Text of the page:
One of the main themes in the novel is it's a shame to kill a mockingbird. Mockingbirds are harmless and only contribute something beautiful. Throughout the novel Atticus tries to instill in Scout and Jem the importance of leaving people to their own lives. Jem and Scout are obsessed with making Boo Radley come out; however, Atticus again and again tells Jem and Scout to leave Boo alone. He is harmless. It's a shame to try and disrupt his life.
Tom Robinson is the other mockingbird in the novel. Bob Ewell Knows he can accuse a black man of a crime, even though he knows Tom is innocent. Bob uses Tom to cover up the mistreatment of Mayella, his daughter. Tom Robinson lives his life without disturbing anyone; he is harmless. The outcome, the guilty verdict, is a sin. It's a sin to kill a mockingbird.
When Boo Radley saves Scout and Jem from Bob Ewell Atticus wants to do the right thing in the eyes of the law and bring Jem to trial for the murder of Bob Ewell. However, Jem is not responsible for Bob's death, Boo is. Heck Tate said it would be a sin to bring Boo Radley "out". Leave Boo Radley alone, "Bob Ewell fell on his knife."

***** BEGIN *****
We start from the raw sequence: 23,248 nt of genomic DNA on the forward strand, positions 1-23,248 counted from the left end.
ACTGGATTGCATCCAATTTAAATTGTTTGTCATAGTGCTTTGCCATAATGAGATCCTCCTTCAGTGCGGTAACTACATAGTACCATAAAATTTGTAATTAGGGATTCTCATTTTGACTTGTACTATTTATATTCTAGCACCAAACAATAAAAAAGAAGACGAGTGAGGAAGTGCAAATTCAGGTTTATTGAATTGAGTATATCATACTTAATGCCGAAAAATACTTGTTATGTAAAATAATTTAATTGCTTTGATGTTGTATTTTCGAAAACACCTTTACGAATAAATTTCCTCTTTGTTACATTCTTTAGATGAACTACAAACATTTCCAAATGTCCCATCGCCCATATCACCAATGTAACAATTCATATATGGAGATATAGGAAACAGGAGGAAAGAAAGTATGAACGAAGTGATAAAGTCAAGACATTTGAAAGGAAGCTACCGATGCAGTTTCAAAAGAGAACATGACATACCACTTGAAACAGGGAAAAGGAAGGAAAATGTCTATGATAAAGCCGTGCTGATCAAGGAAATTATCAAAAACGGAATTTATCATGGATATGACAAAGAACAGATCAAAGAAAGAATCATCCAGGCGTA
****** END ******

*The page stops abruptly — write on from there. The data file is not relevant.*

Atticus tells Scout that "it is a sin to kill a mockingbird," and Miss Maudie further explains that the reason for this is mockingbirds do no harm. They only "sing their hearts out" and make music for people to enjoy. Therefore, it is a sin to kill one.
Many characters in the novel represent "mockingbirds." These can be any people who go about their business hurting no one, but somehow end up being hurt by others for no reason. Tom Robinson is an example of this.
Possibly the best example for a mockingbird, and perhaps the most relevant reason for the title, is Boo Radley. This is a character who does not emerge until the end of the book for good reason. Boo does not want to be in the spotlight in any way. The children make up stories about him because they know so little of him. Therefore, when he comes out of his house to save Jem and Scout from Bob Ewell, he risks being exposed to people more than he has ever been, possibly in his entire life. If thy adults tell the truth about what happened, Boo will become the town hero. It would likely change his life forever. They would be, in essence, killing a "mockingbird." Boo was only doing what was right, and ultimately the adults decide that it is not fair to out him to everyone because to do so would be a sin.